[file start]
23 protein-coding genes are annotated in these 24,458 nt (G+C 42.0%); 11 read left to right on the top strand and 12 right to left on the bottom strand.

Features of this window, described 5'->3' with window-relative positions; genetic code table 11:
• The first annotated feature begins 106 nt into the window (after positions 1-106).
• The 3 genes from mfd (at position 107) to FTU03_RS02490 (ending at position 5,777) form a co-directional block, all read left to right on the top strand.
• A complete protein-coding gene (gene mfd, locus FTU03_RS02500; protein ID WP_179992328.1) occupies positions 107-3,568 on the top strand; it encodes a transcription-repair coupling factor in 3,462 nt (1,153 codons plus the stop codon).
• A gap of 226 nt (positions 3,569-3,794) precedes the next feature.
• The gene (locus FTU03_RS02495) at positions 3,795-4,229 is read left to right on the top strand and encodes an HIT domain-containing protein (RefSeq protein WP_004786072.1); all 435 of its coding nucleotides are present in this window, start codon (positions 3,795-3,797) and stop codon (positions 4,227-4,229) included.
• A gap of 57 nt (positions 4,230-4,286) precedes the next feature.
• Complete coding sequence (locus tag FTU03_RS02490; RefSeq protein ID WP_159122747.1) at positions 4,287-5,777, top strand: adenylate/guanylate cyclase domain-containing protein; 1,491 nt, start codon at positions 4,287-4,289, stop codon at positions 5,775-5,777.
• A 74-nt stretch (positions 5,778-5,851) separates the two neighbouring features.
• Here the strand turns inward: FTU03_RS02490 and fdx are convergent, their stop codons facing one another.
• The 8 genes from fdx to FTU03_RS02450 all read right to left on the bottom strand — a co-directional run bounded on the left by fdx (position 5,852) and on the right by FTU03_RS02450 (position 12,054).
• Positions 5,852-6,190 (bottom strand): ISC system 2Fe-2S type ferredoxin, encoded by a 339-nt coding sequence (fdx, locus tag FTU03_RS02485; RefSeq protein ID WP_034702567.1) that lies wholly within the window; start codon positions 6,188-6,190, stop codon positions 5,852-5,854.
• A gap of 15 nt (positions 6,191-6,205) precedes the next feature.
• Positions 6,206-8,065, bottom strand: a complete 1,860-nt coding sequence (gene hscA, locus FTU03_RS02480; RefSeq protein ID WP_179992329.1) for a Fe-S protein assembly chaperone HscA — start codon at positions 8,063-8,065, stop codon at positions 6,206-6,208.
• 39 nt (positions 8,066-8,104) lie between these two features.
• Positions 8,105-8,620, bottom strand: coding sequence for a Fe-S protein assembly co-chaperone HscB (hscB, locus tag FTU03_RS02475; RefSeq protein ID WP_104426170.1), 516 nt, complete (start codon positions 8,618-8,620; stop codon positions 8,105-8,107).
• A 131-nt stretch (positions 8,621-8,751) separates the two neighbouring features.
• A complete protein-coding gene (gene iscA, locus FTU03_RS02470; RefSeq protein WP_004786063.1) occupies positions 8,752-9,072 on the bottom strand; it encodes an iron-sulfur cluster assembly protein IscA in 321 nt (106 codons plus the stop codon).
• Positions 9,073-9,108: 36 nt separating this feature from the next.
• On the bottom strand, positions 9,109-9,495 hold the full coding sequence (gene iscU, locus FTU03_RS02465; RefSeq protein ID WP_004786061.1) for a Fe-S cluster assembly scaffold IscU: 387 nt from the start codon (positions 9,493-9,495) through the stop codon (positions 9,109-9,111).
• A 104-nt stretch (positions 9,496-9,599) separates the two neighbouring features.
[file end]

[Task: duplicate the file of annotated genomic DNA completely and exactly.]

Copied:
23 protein-coding genes are annotated in these 24,458 nt (G+C 42.0%); 11 read left to right on the top strand and 12 right to left on the bottom strand.

Features of this window, described 5'->3' with window-relative positions; genetic code table 11:
• The first annotated feature begins 106 nt into the window (after positions 1-106).
• The 3 genes from mfd (at position 107) to FTU03_RS02490 (ending at position 5,777) form a co-directional block, all read left to right on the top strand.
• A complete protein-coding gene (gene mfd, locus FTU03_RS02500; protein ID WP_179992328.1) occupies positions 107-3,568 on the top strand; it encodes a transcription-repair coupling factor in 3,462 nt (1,153 codons plus the stop codon).
• A gap of 226 nt (positions 3,569-3,794) precedes the next feature.
• The gene (locus FTU03_RS02495) at positions 3,795-4,229 is read left to right on the top strand and encodes an HIT domain-containing protein (RefSeq protein WP_004786072.1); all 435 of its coding nucleotides are present in this window, start codon (positions 3,795-3,797) and stop codon (positions 4,227-4,229) included.
• A gap of 57 nt (positions 4,230-4,286) precedes the next feature.
• Complete coding sequence (locus tag FTU03_RS02490; RefSeq protein ID WP_159122747.1) at positions 4,287-5,777, top strand: adenylate/guanylate cyclase domain-containing protein; 1,491 nt, start codon at positions 4,287-4,289, stop codon at positions 5,775-5,777.
• A 74-nt stretch (positions 5,778-5,851) separates the two neighbouring features.
• Here the strand turns inward: FTU03_RS02490 and fdx are convergent, their stop codons facing one another.
• The 8 genes from fdx to FTU03_RS02450 all read right to left on the bottom strand — a co-directional run bounded on the left by fdx (position 5,852) and on the right by FTU03_RS02450 (position 12,054).
• Positions 5,852-6,190 (bottom strand): ISC system 2Fe-2S type ferredoxin, encoded by a 339-nt coding sequence (fdx, locus tag FTU03_RS02485; RefSeq protein ID WP_034702567.1) that lies wholly within the window; start codon positions 6,188-6,190, stop codon positions 5,852-5,854.
• A gap of 15 nt (positions 6,191-6,205) precedes the next feature.
• Positions 6,206-8,065, bottom strand: a complete 1,860-nt coding sequence (gene hscA, locus FTU03_RS02480; RefSeq protein ID WP_179992329.1) for a Fe-S protein assembly chaperone HscA — start codon at positions 8,063-8,065, stop codon at positions 6,206-6,208.
• 39 nt (positions 8,066-8,104) lie between these two features.
• Positions 8,105-8,620, bottom strand: coding sequence for a Fe-S protein assembly co-chaperone HscB (hscB, locus tag FTU03_RS02475; RefSeq protein ID WP_104426170.1), 516 nt, complete (start codon positions 8,618-8,620; stop codon positions 8,105-8,107).
• A 131-nt stretch (positions 8,621-8,751) separates the two neighbouring features.
• A complete protein-coding gene (gene iscA, locus FTU03_RS02470; RefSeq protein WP_004786063.1) occupies positions 8,752-9,072 on the bottom strand; it encodes an iron-sulfur cluster assembly protein IscA in 321 nt (106 codons plus the stop codon).
• Positions 9,073-9,108: 36 nt separating this feature from the next.
• On the bottom strand, positions 9,109-9,495 hold the full coding sequence (gene iscU, locus FTU03_RS02465; RefSeq protein ID WP_004786061.1) for a Fe-S cluster assembly scaffold IscU: 387 nt from the start codon (positions 9,493-9,495) through the stop codon (positions 9,109-9,111).
• A 104-nt stretch (positions 9,496-9,599) separates the two neighbouring features.